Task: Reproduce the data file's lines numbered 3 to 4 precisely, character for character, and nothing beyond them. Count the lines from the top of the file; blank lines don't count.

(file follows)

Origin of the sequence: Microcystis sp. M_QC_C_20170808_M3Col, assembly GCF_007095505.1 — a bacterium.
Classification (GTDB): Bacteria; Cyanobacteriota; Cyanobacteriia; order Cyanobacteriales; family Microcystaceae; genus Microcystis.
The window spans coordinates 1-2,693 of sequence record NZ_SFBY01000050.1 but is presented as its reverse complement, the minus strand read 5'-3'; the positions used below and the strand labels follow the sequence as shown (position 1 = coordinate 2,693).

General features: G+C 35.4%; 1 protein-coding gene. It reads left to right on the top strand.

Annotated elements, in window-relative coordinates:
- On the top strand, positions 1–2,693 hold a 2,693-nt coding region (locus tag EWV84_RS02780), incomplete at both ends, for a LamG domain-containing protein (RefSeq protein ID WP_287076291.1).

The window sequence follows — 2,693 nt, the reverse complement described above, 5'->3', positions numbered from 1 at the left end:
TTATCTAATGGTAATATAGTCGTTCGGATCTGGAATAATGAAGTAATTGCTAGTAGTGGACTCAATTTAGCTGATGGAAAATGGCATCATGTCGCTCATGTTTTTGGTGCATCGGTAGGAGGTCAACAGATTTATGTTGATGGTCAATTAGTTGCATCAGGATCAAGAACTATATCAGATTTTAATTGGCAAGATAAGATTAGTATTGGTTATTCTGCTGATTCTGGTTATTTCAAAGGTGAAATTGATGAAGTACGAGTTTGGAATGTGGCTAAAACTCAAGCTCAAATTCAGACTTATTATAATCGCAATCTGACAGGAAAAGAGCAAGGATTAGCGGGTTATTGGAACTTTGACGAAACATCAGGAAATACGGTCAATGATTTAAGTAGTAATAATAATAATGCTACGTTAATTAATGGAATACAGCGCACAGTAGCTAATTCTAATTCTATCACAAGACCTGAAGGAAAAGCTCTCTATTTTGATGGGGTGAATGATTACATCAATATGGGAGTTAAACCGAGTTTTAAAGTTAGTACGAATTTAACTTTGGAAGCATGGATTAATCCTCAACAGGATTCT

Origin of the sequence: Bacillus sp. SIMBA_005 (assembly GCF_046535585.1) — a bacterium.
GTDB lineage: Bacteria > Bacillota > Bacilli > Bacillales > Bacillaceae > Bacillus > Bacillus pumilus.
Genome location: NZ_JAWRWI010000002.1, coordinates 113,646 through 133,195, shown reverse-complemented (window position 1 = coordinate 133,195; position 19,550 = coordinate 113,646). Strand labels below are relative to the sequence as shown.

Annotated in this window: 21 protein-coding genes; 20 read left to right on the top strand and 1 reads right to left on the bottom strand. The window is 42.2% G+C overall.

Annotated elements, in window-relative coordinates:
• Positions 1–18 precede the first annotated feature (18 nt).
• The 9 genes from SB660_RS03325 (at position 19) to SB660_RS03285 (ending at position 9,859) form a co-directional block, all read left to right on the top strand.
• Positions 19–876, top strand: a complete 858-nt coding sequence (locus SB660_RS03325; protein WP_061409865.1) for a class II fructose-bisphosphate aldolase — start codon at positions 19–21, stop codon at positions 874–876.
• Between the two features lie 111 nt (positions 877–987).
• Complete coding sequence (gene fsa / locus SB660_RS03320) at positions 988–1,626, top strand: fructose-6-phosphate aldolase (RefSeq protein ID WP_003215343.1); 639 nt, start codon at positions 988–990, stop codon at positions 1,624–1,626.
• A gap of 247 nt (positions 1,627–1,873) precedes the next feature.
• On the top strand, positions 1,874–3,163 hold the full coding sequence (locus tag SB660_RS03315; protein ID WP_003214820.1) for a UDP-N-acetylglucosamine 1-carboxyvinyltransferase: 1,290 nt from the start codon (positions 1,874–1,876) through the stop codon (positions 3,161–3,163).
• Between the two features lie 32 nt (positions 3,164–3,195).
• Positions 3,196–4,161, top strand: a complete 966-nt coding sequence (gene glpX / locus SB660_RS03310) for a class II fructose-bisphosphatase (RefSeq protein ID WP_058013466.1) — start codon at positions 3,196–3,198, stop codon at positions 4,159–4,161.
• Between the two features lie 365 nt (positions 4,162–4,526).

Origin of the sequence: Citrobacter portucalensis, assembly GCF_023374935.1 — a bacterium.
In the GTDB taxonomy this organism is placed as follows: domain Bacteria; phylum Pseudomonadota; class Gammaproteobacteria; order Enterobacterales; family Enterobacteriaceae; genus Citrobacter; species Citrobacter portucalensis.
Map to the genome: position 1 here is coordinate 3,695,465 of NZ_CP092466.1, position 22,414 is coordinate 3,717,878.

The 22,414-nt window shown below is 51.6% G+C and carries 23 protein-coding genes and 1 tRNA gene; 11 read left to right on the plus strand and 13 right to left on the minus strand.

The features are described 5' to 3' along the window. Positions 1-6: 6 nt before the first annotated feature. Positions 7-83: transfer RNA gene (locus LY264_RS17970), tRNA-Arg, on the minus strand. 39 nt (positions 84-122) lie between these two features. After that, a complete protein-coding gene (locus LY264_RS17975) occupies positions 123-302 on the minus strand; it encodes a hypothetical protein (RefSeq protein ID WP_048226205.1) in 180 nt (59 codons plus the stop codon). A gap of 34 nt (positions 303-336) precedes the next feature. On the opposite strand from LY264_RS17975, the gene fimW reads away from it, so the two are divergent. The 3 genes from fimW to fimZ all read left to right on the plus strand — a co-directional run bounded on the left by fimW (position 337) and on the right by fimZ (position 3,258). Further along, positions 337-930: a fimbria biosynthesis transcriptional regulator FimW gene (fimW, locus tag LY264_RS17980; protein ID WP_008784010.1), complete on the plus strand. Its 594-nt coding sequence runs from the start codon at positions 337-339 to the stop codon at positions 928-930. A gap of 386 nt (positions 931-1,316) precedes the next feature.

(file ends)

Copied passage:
The window spans coordinates 1-2,693 of sequence record NZ_SFBY01000050.1 but is presented as its reverse complement, the minus strand read 5'-3'; the positions used below and the strand labels follow the sequence as shown (position 1 = coordinate 2,693).

General features: G+C 35.4%; 1 protein-coding gene. It reads left to right on the top strand.